NZ-Melanesia Relationship Under The Spotlight
Pacific Cooperation Foundation
NZ-Melanesia relationship under the spotlight
Sunday 28 September 2008: Wellington, NZ – The flip side to Fiji's image amongst New Zealanders as a getaway holiday destination is expected to come up for debate in Wellington next week, although not in Parliament.
Trade consultant and former Fiji cabinet minister and diplomat Kaliopate Tavola and other speakers from the Melanesian sub region arrive in Wellington tonight ahead of tomorrow's opening of a new initiative, the Tok-Talanoa NZ-Melanesia Symposium.
Cultural performances, an art exhibition, and keynote speaker Sir Rabbie Namaliu form a prelude to plenary sessions the following day.
But there's little doubt the chill on New Zealand's relationship with Fiji, and the recent schism between Forum leaders with military leader Frank Bainimarama will be raised during sessions on security and good governance.
Tok-Talanoa organisers the Pacific Corporation Foundation are keen to see how New Zealand might improve its engagement with Melanesia; where the development realities facing nations with six-figure population sizes are all magnified when it comes to Papua New Guinea and its 6.5 million people.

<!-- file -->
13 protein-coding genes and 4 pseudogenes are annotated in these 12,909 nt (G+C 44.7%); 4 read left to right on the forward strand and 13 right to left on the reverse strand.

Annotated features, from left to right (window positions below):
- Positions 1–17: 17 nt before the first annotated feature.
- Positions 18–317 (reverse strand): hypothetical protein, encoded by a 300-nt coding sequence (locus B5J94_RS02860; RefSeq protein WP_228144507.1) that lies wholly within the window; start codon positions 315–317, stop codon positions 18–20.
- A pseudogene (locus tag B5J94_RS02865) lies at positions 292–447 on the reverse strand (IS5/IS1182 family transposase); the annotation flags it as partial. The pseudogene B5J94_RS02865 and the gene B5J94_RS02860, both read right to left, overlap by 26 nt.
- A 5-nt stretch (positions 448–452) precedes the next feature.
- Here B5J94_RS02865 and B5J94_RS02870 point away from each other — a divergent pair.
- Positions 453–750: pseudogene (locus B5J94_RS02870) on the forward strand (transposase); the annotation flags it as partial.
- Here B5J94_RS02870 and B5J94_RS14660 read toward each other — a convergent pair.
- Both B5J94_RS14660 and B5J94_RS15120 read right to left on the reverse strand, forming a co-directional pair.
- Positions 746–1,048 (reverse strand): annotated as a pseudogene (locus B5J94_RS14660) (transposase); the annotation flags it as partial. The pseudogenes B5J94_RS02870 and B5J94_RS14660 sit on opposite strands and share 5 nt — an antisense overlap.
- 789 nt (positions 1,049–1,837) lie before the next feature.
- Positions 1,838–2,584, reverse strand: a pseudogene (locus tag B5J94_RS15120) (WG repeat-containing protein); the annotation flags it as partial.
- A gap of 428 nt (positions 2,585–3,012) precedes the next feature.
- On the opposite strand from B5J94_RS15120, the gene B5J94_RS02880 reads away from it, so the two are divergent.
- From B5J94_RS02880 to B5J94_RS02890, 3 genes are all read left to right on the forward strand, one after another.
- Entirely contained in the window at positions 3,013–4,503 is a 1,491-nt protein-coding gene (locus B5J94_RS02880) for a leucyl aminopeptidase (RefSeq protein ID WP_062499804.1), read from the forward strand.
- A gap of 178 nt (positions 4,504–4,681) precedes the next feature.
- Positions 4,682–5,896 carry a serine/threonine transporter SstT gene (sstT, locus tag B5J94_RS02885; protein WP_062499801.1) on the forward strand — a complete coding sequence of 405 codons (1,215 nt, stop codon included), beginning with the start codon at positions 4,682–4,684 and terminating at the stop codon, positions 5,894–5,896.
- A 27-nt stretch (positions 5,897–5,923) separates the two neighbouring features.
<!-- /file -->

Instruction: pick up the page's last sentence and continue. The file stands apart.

Program Manager Tina McNicholas says hearing from the largest Pacific region with "the lion's share of resources, people – and challenges, is critical to helping us all understand and appreciate each other when NZ sits as a partner at the Pacific development table. "
Reducing poverty and hardship in the region is the overall goal of the New Zealand AID Pacific Strategy to 2015, rolled out last year.
"Sharing and exchanging views and hearing about the many strengths that Melanesia offers for sustainable development will help us build on the Pacific Strategy, and identify some practical and progressive areas which align with our PCF vision and goals," says McNicholas.
"Recent news events have made more New Zealanders curious about Fiji; and highlighted how little many of us know about Melanesia beyond Fiji. There's also a tendency for mainstream New Zealand to use Polynesians as their point of reference for all Pacific people. This doesn't help the reality that New Zealand is a part of, not apart from the Pacific," she says.
"As the exhibition for our opening event notes; 'it's taim bilong Melanesia – Melanesia's time to just talk about issues of concern which will in turn shape the future of the region – and that should be of concern to us all."
The NZ-Melanesia program merges a range of guest panellists with New Zealanders who've lived and worked in Melanesia to present and discuss their insights across symposium themes: political and regional relationships, economic development, security and governance, and cultural frameworks.
Speakers, including former PNG Prime Minister Sir Rabbie Namaliu and Solomon Islands Chief Justice Sir Albert Rocky Palmer, come from a diverse range of both government and civil society organizations in New Caledonia, Papua New Guinea, the Solomon Islands, and Vanuatu.